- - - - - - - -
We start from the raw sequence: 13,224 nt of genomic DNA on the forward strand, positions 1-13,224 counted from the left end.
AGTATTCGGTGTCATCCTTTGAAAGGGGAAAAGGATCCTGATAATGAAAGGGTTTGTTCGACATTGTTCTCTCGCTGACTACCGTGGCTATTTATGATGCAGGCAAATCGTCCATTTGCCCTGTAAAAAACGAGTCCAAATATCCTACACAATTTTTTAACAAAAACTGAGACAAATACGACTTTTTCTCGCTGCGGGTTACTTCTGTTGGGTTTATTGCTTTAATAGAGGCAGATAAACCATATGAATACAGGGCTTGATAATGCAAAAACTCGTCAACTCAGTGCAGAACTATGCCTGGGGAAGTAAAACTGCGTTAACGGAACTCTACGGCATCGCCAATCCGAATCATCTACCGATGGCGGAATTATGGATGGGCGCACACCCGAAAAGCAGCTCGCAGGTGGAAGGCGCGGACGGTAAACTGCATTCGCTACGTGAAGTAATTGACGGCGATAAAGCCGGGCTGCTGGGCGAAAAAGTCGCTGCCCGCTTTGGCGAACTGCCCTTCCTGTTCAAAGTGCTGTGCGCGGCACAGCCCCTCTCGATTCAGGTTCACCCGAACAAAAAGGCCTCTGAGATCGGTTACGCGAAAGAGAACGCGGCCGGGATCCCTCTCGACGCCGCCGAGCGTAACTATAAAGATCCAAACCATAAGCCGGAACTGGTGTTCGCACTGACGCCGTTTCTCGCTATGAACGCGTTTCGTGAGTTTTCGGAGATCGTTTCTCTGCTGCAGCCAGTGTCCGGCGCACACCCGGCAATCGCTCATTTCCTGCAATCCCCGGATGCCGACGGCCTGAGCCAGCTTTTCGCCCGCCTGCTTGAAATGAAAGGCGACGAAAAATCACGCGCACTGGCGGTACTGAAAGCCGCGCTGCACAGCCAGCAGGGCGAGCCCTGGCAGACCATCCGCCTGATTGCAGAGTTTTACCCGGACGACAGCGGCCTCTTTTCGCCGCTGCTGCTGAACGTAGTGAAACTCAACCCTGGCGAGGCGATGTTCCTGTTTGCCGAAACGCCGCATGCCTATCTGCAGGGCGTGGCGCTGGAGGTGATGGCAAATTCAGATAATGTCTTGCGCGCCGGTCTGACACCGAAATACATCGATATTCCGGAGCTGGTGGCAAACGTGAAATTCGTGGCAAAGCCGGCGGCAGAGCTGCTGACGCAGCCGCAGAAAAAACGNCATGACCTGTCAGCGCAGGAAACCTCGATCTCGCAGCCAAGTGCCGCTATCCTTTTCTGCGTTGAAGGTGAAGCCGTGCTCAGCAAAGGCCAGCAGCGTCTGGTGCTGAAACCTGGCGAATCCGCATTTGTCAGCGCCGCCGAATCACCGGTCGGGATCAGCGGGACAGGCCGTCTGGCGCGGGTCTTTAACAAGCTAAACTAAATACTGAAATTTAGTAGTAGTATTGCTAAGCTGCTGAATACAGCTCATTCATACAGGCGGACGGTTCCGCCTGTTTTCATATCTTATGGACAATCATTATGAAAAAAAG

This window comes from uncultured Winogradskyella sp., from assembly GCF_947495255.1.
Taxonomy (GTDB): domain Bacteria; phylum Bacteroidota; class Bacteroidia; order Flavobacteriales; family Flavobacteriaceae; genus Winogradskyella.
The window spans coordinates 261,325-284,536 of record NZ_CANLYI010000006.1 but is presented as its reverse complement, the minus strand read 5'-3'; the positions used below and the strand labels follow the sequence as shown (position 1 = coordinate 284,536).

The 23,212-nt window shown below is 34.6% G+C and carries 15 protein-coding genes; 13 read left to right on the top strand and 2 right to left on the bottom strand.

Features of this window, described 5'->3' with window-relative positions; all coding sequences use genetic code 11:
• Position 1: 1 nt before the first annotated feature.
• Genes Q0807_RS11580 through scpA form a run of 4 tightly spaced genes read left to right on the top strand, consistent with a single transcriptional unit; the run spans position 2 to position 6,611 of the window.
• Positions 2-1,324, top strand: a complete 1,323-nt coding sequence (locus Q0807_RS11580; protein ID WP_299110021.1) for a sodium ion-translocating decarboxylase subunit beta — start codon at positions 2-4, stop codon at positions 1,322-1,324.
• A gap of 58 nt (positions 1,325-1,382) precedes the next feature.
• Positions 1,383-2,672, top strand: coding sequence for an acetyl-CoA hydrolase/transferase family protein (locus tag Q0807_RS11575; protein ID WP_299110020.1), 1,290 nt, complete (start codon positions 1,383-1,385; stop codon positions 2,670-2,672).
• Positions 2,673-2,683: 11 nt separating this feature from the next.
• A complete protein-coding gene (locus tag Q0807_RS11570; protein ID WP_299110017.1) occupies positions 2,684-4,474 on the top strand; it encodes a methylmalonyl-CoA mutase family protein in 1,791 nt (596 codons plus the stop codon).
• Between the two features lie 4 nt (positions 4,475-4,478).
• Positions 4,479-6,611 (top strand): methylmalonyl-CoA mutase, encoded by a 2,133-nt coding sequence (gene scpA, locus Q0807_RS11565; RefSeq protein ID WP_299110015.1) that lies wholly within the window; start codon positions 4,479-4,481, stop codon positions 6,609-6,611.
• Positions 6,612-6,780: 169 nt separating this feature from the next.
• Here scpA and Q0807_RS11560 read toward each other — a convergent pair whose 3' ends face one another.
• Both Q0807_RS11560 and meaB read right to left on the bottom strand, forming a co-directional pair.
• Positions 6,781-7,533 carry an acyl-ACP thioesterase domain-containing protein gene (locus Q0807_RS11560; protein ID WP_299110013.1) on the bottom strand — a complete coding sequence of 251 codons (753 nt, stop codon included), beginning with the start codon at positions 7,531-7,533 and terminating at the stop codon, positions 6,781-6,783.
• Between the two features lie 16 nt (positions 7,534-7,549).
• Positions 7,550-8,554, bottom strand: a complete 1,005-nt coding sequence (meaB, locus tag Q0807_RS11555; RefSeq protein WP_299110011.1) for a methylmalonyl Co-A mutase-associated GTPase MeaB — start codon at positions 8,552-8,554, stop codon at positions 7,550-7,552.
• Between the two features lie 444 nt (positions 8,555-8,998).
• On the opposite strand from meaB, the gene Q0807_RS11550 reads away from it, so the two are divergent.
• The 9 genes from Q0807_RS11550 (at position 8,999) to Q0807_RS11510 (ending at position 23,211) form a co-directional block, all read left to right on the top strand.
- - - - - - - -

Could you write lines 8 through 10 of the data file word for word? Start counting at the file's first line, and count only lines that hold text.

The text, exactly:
• Position 1: 1 nt before the first annotated feature.
• Genes Q0807_RS11580 through scpA form a run of 4 tightly spaced genes read left to right on the top strand, consistent with a single transcriptional unit; the run spans position 2 to position 6,611 of the window.
• Positions 2-1,324, top strand: a complete 1,323-nt coding sequence (locus Q0807_RS11580; protein ID WP_299110021.1) for a sodium ion-translocating decarboxylase subunit beta — start codon at positions 2-4, stop codon at positions 1,322-1,324.